Album Review : Mike Elrington – Aftershock

Review by Peter Coates –

Mike Elrington has had what most of us would consider a tumultuous couple of years in his personal life, hence the title Aftershock, and that does not include the impacts of the last 6 months thanks to COVID-19 that any musician living in Victoria would have to be suffering.

The power and the passion of the stomping Broken absolutely sums up the need for strength and fortitude in the face of intolerable pain and adversity, and the shouted refrain of “Ain’t Gonna Be Broken” could become the calling cry of all of us!

This intriguing new record, Mike’s ninth record by all reports, opens up with a distorted soundscape intro that gives a few hints of the Blues / Roots / Folk influences that underpin the rest of the record.

A tasty little foot-tapper in It Still Burns suggests a lighter and happier topic than the terrible family break-up that embodies the pain and emotion of this, but that really comes out in the vocals which display all the hurt while the track maintains some positivity through the bounce and melody.  

Broken is a powerful track, with a modern take on old Delta Blues feels, and the contrast between the verse and chorus could not be more profound.  Some delicate monotone guitar picking under the verse, and then the huge drums, keys and guitars over the stomp-box in the chorus which are unlike almost anything else I’ve heard recently.  There is some wickedly good guitar playing in here, and more of it comes to the surface with each listen, and the louder you play it!

There Is A Light is basically Mike on guitar and vocals, with some keys providing some atmospheric backing, and allows him to pour out his heart on the topic of depression, and try to provide a statement of support for anyone suffering, to show that there is a way out of the difficulties.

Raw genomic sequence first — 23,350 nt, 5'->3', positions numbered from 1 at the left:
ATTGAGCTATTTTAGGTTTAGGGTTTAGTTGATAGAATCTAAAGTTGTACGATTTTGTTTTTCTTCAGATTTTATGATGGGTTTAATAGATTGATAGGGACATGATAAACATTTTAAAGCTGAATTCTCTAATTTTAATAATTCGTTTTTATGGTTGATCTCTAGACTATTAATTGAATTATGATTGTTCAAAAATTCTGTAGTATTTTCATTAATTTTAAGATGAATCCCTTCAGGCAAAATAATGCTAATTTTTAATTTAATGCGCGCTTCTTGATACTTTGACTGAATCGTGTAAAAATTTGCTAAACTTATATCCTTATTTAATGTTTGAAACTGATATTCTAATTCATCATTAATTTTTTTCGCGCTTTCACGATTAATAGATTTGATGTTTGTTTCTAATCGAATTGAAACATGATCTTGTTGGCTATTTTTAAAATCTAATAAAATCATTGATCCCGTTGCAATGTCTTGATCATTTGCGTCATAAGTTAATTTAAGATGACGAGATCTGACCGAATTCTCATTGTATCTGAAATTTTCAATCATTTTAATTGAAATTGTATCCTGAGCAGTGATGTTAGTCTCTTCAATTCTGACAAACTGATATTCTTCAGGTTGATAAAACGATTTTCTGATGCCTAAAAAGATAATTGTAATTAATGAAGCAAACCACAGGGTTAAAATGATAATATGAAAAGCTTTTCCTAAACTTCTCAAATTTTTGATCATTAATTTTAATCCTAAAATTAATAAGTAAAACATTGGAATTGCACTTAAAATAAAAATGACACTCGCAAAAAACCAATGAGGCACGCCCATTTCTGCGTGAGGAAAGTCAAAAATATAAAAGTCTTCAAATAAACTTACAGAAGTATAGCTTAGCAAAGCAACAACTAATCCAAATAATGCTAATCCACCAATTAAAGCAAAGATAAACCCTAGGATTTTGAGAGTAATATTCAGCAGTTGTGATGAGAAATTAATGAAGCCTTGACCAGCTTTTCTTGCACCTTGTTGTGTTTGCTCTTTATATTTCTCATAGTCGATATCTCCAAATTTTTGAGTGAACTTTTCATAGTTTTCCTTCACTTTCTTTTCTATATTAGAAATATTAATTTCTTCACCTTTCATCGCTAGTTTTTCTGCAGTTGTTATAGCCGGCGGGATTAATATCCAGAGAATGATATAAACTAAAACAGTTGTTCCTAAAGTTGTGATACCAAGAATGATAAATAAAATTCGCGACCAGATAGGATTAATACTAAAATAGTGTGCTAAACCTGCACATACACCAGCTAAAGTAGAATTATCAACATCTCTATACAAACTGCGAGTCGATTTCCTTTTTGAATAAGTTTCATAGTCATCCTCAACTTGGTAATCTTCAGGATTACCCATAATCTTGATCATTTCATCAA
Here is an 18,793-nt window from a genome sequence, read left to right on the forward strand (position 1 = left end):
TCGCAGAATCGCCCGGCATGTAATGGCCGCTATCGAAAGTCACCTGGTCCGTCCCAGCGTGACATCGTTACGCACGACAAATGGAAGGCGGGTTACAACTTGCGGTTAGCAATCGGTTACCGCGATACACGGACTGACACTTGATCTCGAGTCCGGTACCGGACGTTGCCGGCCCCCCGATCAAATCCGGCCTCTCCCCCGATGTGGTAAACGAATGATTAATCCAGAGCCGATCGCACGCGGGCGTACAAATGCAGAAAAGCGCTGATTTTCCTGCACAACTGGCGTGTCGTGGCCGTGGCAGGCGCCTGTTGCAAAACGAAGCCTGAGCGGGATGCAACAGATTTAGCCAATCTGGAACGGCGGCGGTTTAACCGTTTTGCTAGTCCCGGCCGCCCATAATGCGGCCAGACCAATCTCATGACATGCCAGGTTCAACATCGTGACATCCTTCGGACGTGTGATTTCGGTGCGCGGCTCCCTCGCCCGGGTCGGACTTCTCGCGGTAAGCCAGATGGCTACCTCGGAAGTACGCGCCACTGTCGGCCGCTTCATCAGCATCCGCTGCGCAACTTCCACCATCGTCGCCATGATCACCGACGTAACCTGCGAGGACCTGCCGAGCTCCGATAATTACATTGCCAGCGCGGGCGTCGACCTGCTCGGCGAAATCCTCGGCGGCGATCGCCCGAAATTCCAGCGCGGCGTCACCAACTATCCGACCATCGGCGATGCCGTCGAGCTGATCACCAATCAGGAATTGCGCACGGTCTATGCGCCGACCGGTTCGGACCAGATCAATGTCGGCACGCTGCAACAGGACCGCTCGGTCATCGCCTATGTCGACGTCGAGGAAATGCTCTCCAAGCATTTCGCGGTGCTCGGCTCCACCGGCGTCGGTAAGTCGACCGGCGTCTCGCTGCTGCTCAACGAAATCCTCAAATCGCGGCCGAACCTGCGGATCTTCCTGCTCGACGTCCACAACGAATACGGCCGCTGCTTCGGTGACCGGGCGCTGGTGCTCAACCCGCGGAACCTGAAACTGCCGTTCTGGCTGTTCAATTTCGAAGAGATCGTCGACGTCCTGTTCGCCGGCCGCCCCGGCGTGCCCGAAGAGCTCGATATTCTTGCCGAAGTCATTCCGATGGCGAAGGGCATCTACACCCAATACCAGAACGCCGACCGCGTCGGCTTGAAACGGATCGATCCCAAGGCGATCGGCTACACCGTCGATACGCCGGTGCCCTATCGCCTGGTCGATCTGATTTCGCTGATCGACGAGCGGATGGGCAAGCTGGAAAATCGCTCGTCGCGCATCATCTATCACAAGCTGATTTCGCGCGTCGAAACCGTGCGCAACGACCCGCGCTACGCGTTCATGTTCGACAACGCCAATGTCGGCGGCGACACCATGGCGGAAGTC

A wonderfully uplifting duet with June Harrison is the hard-driving shuffle of She Don’t Want Nobody To Love which has a rough and dirty guitar riff, and some pulsating Hammond Organ from Liam Kealy, while Roderick Mcleod keeps a really tight crisp beat.  The key changes and the shared vocals give the track some enormous energy, and this would no doubt bring the house down when performed live.

The piece de resistance for this record may well be The Mirror, written in a hotel room in Nashville, and features some wonderfully intricate guitar work, some menacing, snarling but powerful vocals, Aaron Gilet doing some great stuff on the harmonica, while the Hammond swirls underneath – this one I want to hear live and very loud to really appreciate the intensity of the track.

A rootsy stomp again with She’s On My Mind Again which gets better and better as it progresses, and the guitar playing here is quite spectacular – the sounds and effects are beyond me with the fuzz-rich riffs and twanging acoustic melding into a really effective blend.  The feel continues with that fuzzy guitar on Don’t Give Me A Dime, over more of a hip-hop flavour with raps from Leroy Jackson aka Where Is Leroy and Michael Honey aka Maelstrom giving the track their own individual touches, while the chorus is a bluesy chant that follows the guitar line. 

Only In Your Eyes is a delicate acoustic ballad that builds into an intense vocal performance over strings and timpani that delivers a mighty impact.  Some beat-box background, with almost doo-wop backing vocals provide the sparse backing to Walk It With You before the band kicks in with an unexpected melody and warmth, including a great guitar line through the pre-chorus.  The closing mass vocals are a joyous celebration that brings some great positivity with it.   

A wonderful piece of acoustic guitar from Mike opens up this raw version of the late Jesse Younan’s Dirty Death, which sees the frenetic driving guitar work under the powerful voice, including a mid-section insert of Three Blind Mice, before the guitar takes over again to deliver an extraordinary outro that includes some really earthy vocals through to the close.

The record ends with a gentle homily in Fly Away, that again showcases the voice and guitar, and is the perfect way to round out this really personal yet ultimately uplifting collection of songs.

If you listen to all the lyrics of this record, you can really feel the emotion and pain from Mike’s recent challenges coming through in his often gut-wrenching vocals, but the power of the guitar work, and the sometimes spiritual energy in the music that comes from the gritty guitar sounds, the keyboards and the stomp box, all lend the music a freedom and intensity that is somehow liberating, and you hope that this has been a watershed moment for Mike as he puts the challenges behind him and takes a step forward.

Release – 18th Sept 2020 – Only Blues Music

Pre-orders at 

Mike Elrington Online